BA (Hons) Ancient History – The University of Manchester
MA Classics and Ancient History – The University of Manchester
The Cavalry of the Seleucid Empire and its “Exotic” Supplements: Cultural Interactions in Hellenistic Warfare
Dr. Andrew Fear
Dr. Polly Low
My research is intended to investigate the developments and changing tactical roles of Hellenistic cavalry (323/2 – 146 B.C.), with particular focus on the Seleucid Empire, in conjunction with the introductions of various different “exotic” troops.
My thesis will investigate the provocative claims of several scholars who have argued that the tactical roles of the Hellenistic armies regressed into an imitation of Classical warfare. Although such arguments oppose our traditional understanding of the development of the Hellenistic armies’ immediate predecessor, the immensely successful Macedonian army of Philip II and Alexander the Great, Serrati in particular has suggested that these changes primarily happened because of a decline in the quality of the cavalry. Therefore, my research will determine whether such claims are warranted, and if so, exactly why such changes occurred.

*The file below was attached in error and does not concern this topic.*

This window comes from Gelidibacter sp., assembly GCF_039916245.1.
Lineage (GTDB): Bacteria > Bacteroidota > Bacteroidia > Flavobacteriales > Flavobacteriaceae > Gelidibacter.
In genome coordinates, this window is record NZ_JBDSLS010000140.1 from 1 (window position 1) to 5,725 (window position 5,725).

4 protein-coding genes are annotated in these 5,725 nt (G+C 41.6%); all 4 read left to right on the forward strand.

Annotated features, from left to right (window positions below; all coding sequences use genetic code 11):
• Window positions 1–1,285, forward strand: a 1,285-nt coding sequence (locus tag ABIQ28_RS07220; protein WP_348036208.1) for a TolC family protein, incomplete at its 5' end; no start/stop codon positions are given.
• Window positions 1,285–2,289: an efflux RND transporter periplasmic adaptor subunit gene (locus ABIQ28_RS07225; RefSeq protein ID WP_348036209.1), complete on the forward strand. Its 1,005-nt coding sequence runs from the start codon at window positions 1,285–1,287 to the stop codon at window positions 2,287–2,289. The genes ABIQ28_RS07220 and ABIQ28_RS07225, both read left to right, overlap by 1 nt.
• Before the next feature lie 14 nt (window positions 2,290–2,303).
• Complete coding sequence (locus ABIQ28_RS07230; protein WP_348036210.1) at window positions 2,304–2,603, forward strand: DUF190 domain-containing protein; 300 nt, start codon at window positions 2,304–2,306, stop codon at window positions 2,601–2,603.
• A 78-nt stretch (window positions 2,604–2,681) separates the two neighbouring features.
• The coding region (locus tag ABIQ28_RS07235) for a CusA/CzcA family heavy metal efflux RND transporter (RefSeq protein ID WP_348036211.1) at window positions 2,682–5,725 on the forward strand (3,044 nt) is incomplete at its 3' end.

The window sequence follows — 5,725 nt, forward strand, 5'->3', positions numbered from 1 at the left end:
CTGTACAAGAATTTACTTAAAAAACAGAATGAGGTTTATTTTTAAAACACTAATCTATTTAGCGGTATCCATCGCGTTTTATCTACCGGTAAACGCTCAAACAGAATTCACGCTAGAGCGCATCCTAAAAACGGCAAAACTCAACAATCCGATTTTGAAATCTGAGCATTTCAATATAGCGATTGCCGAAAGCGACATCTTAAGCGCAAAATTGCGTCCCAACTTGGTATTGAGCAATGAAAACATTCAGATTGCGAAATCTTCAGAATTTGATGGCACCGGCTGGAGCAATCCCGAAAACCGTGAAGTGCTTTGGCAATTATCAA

Secondly, since in the aftermath of Alexander’s conquests, the “Greek world” was suddenly a much larger and complex place, I intend to investigate what effect these socio-political developments had on the evolution of the Seleucid mounted corps. As such, I shall explore the various “exotic” troops that were utilised by this kingdom throughout the period, such as scythed-chariots, elephants, and cataphracts, amongst others, in order to assess how they fit into this wider cavalry picture.
The Seleucid Empire
Ancient Greek History